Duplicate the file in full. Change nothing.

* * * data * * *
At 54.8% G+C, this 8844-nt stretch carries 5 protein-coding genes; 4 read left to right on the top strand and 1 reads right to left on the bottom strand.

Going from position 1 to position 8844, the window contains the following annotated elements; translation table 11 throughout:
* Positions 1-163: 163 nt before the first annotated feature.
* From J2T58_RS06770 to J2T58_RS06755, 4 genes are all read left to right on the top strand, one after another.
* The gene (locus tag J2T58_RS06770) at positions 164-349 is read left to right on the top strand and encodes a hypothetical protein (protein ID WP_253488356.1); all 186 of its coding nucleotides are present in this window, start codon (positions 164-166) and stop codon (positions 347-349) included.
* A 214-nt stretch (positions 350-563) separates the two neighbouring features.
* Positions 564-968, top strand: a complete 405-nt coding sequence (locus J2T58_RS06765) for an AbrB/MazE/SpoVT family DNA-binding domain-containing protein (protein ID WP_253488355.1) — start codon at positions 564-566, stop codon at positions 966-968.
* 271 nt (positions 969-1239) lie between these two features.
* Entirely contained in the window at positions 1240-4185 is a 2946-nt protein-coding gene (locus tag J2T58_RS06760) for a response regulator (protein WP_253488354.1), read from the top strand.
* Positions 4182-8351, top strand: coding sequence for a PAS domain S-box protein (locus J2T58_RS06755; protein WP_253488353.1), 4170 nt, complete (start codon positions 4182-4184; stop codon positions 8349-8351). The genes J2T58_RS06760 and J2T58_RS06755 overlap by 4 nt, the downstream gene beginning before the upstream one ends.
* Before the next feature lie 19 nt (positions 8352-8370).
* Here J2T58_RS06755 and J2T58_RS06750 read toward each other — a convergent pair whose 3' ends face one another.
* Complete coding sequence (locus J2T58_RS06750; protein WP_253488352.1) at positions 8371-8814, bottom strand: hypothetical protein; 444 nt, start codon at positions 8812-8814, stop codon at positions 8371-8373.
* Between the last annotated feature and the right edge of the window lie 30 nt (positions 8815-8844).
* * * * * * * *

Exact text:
At 54.8% G+C, this 8844-nt stretch carries 5 protein-coding genes; 4 read left to right on the top strand and 1 reads right to left on the bottom strand.

Going from position 1 to position 8844, the window contains the following annotated elements; translation table 11 throughout:
* Positions 1-163: 163 nt before the first annotated feature.
* From J2T58_RS06770 to J2T58_RS06755, 4 genes are all read left to right on the top strand, one after another.
* The gene (locus tag J2T58_RS06770) at positions 164-349 is read left to right on the top strand and encodes a hypothetical protein (protein ID WP_253488356.1); all 186 of its coding nucleotides are present in this window, start codon (positions 164-166) and stop codon (positions 347-349) included.
* A 214-nt stretch (positions 350-563) separates the two neighbouring features.
* Positions 564-968, top strand: a complete 405-nt coding sequence (locus J2T58_RS06765) for an AbrB/MazE/SpoVT family DNA-binding domain-containing protein (protein ID WP_253488355.1) — start codon at positions 564-566, stop codon at positions 966-968.
* 271 nt (positions 969-1239) lie between these two features.
* Entirely contained in the window at positions 1240-4185 is a 2946-nt protein-coding gene (locus tag J2T58_RS06760) for a response regulator (protein WP_253488354.1), read from the top strand.
* Positions 4182-8351, top strand: coding sequence for a PAS domain S-box protein (locus J2T58_RS06755; protein WP_253488353.1), 4170 nt, complete (start codon positions 4182-4184; stop codon positions 8349-8351). The genes J2T58_RS06760 and J2T58_RS06755 overlap by 4 nt, the downstream gene beginning before the upstream one ends.
* Before the next feature lie 19 nt (positions 8352-8370).
* Here J2T58_RS06755 and J2T58_RS06750 read toward each other — a convergent pair whose 3' ends face one another.
* Complete coding sequence (locus J2T58_RS06750; protein WP_253488352.1) at positions 8371-8814, bottom strand: hypothetical protein; 444 nt, start codon at positions 8812-8814, stop codon at positions 8371-8373.
* Between the last annotated feature and the right edge of the window lie 30 nt (positions 8815-8844).